* Berkeley Lab seeks early warning of future flash crashes
* Lab focuses on VPIN, HHI variant as key monitoring tools
* Lab research also precursor to consolidated audit trail
By Herbert Lash
NEW YORK, Nov 9 A system that could be used to
monitor the ultra-fast algorithmic trading that dominates Wall
Street is taking shape at the U.S. government's supercomputing
complex in Berkeley, California.
Scientists at Lawrence Berkeley National Laboratory (LBL)
believe a "yellow flag" alert akin to warnings used in auto
races would be better in preventing catastrophic market turmoil
like the flash crash of May 2010 than the circuit breakers now
The scientists examined two metrics they believe hold
promise for an early-warning system of unusual market
Their research also addresses desires for a "consolidated
audit trail" that regulators have urged since the flash crash
revealed the difficulty in monitoring high-frequency trading.
It took regulators almost five months to reconstruct what
happened in a span of minutes on May 6, 2010 because of
multiple marketplaces and diverse auditing systems. A single,
integrated record of all U.S. equity trading activity should
help regulators better understand and police markets.
Regulators should prevent disruptive incidents instead of
reacting to them like aviation investigators, said David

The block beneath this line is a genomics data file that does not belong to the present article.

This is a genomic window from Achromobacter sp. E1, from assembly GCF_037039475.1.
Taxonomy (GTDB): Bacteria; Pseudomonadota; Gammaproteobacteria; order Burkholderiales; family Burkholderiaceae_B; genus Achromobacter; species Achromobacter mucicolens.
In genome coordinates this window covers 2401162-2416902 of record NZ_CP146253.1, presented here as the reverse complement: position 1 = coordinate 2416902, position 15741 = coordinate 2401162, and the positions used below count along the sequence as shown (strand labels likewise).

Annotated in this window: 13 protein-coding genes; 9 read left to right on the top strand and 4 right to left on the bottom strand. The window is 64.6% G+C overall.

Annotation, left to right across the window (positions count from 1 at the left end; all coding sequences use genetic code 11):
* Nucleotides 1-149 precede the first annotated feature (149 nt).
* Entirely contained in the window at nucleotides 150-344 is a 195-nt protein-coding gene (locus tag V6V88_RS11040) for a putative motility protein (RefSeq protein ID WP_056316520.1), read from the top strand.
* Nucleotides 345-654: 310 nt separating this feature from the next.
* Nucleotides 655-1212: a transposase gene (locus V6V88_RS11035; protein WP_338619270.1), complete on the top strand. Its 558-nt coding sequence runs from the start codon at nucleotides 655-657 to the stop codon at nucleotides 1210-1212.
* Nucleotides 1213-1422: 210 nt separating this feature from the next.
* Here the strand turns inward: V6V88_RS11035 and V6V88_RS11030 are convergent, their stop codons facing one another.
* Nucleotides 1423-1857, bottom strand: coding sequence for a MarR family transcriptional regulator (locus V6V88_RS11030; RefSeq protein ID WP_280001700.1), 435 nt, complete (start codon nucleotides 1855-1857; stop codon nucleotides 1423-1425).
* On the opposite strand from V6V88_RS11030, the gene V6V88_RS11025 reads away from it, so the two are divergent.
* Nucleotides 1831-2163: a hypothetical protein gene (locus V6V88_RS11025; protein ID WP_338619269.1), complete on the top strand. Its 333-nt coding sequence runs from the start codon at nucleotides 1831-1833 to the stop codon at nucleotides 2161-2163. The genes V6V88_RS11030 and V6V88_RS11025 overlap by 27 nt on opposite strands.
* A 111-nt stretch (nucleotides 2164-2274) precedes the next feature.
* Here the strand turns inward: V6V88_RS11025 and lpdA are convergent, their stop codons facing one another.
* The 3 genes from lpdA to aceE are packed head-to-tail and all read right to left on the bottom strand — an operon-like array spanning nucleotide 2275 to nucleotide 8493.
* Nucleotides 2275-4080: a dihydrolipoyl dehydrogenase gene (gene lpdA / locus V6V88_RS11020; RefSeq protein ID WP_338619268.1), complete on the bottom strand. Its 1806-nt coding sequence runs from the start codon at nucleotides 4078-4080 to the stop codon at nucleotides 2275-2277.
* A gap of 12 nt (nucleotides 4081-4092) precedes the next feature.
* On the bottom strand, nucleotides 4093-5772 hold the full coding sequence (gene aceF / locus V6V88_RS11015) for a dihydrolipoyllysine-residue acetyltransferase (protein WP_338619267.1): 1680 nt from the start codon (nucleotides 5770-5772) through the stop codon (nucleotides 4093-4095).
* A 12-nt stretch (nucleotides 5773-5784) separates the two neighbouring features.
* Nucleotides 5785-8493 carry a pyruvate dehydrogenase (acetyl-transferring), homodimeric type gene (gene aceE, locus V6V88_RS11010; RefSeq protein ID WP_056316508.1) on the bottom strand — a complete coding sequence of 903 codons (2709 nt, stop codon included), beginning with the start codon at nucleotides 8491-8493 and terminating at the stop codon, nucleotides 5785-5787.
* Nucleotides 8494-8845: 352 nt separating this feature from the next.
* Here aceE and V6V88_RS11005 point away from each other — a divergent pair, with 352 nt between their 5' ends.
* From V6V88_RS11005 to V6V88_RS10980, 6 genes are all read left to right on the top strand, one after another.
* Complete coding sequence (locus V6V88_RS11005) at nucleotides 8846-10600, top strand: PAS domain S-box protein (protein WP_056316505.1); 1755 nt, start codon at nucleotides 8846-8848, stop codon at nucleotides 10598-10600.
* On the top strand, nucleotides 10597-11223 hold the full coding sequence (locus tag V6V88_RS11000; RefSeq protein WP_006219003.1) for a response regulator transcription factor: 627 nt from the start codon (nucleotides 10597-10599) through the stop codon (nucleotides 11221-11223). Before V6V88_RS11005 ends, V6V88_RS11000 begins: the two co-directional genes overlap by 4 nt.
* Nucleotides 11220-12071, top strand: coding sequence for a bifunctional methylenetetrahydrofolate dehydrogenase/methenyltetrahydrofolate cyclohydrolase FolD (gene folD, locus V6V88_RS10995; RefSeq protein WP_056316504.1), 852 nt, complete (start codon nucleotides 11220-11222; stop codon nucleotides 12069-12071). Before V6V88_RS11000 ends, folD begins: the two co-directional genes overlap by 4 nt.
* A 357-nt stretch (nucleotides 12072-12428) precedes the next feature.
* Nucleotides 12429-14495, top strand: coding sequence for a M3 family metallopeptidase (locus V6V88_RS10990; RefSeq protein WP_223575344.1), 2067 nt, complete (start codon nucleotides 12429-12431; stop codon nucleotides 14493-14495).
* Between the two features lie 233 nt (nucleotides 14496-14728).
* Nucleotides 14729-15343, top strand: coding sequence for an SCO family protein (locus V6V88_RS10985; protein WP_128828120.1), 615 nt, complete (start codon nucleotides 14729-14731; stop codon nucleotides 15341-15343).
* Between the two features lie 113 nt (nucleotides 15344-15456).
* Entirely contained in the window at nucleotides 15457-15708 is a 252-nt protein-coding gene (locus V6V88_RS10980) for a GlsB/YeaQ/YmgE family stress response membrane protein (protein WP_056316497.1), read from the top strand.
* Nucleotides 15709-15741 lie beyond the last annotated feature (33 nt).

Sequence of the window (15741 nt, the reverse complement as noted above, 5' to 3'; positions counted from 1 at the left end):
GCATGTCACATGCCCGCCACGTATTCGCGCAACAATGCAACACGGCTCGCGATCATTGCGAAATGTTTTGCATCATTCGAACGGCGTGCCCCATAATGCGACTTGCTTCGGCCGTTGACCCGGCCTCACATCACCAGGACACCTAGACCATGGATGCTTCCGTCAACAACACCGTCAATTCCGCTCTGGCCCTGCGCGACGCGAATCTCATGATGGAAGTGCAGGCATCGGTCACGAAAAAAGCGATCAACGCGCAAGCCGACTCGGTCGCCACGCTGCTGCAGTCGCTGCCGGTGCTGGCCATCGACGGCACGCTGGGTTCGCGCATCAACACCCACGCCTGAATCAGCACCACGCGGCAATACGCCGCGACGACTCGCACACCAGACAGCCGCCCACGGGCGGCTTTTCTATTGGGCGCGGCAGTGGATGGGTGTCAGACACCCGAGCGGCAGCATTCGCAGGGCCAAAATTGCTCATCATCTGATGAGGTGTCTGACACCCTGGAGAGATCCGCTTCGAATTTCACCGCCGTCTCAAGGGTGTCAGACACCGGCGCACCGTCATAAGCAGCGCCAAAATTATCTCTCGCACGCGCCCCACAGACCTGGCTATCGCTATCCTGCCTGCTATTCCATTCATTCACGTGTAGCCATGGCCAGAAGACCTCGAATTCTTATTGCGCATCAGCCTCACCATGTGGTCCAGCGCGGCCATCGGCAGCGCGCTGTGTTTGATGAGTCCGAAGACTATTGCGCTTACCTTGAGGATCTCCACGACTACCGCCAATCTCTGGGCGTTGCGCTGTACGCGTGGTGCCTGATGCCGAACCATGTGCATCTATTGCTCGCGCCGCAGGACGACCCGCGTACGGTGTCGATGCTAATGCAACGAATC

Leinweber, an expert in algorithmic trading who co-founded the
Center for Innovative Financial Technology at LBL.
"After the crash you get the flight data recorder and try
to figure out what happened," said Leinweber. "Let's manage the
congestion, manage the flow and understand when things may be
going wrong and try to avoid them."
The LBL study was prompted after discussions with Gregg
Berman, a senior Securities and Exchange Commission advisor who
was a lead investigator for the flash crash, Leinweber said.
The center was started in 2010 to bridge supercomputing and
financial markets, an area that has drawn little research.
"After the flash crash it became pretty clear that
understanding markets was more of a data-intensive science than
the federal regulators charged with understanding markets had
the resources to deal with," said Leinweber, a former portfolio
manager at quantitative hedge fund First Quadrant, where he
oversaw $6 billion in equity assets.
Regulators face issues tracking trade data, including
incompatible systems and inadequate computing power.
The requirements of a consolidated audit trail and who will
run it have not been decided. The Financial Industry Regulatory
Authority, a self regulator of U.S. brokers, has said its OATS
system for tracking trade information could be expanded to meet
the SEC's goals.
An LBL study found two indicators that exhibited early
warning properties preceding the flash crash: A variant of the
Herfindahl-Hirschman Index, a measure anti-trust authorities
use to determine competition in an industry, and a metric known
VPIN was developed by Marcos Lopez de Prado, head of
high-frequency futures trading at Tudor Investment Corp, and
Cornell University professors Maureen O'Hara and David Easley.
The metric anticipates market imbalances hours before the
flash crash and can identify short-term "toxicity-induced"
volatility, a research paper by the three said.
(Reporting by Herbert Lash; Editing by Andrew Hay)